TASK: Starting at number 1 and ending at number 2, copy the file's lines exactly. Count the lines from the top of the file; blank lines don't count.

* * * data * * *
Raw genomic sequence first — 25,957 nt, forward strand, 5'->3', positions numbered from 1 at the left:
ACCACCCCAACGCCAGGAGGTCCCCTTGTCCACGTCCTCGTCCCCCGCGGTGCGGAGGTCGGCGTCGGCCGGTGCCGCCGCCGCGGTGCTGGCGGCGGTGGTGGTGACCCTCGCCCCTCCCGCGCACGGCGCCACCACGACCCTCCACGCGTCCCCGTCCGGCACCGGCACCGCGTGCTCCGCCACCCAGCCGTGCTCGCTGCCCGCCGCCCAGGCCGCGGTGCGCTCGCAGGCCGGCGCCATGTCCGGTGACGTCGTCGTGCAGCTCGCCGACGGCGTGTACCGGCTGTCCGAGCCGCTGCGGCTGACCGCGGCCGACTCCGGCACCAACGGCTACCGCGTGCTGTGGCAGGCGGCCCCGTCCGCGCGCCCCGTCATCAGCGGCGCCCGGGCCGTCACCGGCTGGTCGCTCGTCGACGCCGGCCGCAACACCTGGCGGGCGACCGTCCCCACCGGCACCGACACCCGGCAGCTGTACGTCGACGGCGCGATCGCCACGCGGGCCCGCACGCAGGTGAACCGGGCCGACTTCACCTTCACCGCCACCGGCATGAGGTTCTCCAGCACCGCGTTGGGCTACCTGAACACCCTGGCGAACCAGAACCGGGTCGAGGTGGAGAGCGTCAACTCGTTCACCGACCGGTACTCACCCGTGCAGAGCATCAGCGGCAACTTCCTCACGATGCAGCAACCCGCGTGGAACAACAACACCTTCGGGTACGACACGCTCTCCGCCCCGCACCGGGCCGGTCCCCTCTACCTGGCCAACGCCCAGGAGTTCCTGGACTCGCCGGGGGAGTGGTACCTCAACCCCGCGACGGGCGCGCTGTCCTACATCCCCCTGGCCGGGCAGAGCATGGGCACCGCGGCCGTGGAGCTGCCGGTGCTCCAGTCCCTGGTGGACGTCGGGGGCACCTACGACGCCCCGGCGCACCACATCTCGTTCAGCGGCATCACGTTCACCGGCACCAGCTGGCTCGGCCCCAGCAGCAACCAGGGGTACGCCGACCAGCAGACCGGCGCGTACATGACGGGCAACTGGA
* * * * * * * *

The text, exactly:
Raw genomic sequence first — 25,957 nt, forward strand, 5'->3', positions numbered from 1 at the left:
ACCACCCCAACGCCAGGAGGTCCCCTTGTCCACGTCCTCGTCCCCCGCGGTGCGGAGGTCGGCGTCGGCCGGTGCCGCCGCCGCGGTGCTGGCGGCGGTGGTGGTGACCCTCGCCCCTCCCGCGCACGGCGCCACCACGACCCTCCACGCGTCCCCGTCCGGCACCGGCACCGCGTGCTCCGCCACCCAGCCGTGCTCGCTGCCCGCCGCCCAGGCCGCGGTGCGCTCGCAGGCCGGCGCCATGTCCGGTGACGTCGTCGTGCAGCTCGCCGACGGCGTGTACCGGCTGTCCGAGCCGCTGCGGCTGACCGCGGCCGACTCCGGCACCAACGGCTACCGCGTGCTGTGGCAGGCGGCCCCGTCCGCGCGCCCCGTCATCAGCGGCGCCCGGGCCGTCACCGGCTGGTCGCTCGTCGACGCCGGCCGCAACACCTGGCGGGCGACCGTCCCCACCGGCACCGACACCCGGCAGCTGTACGTCGACGGCGCGATCGCCACGCGGGCCCGCACGCAGGTGAACCGGGCCGACTTCACCTTCACCGCCACCGGCATGAGGTTCTCCAGCACCGCGTTGGGCTACCTGAACACCCTGGCGAACCAGAACCGGGTCGAGGTGGAGAGCGTCAACTCGTTCACCGACCGGTACTCACCCGTGCAGAGCATCAGCGGCAACTTCCTCACGATGCAGCAACCCGCGTGGAACAACAACACCTTCGGGTACGACACGCTCTCCGCCCCGCACCGGGCCGGTCCCCTCTACCTGGCCAACGCCCAGGAGTTCCTGGACTCGCCGGGGGAGTGGTACCTCAACCCCGCGACGGGCGCGCTGTCCTACATCCCCCTGGCCGGGCAGAGCATGGGCACCGCGGCCGTGGAGCTGCCGGTGCTCCAGTCCCTGGTGGACGTCGGGGGCACCTACGACGCCCCGGCGCACCACATCTCGTTCAGCGGCATCACGTTCACCGGCACCAGCTGGCTCGGCCCCAGCAGCAACCAGGGGTACGCCGACCAGCAGACCGGCGCGTACATGACGGGCAACTGGA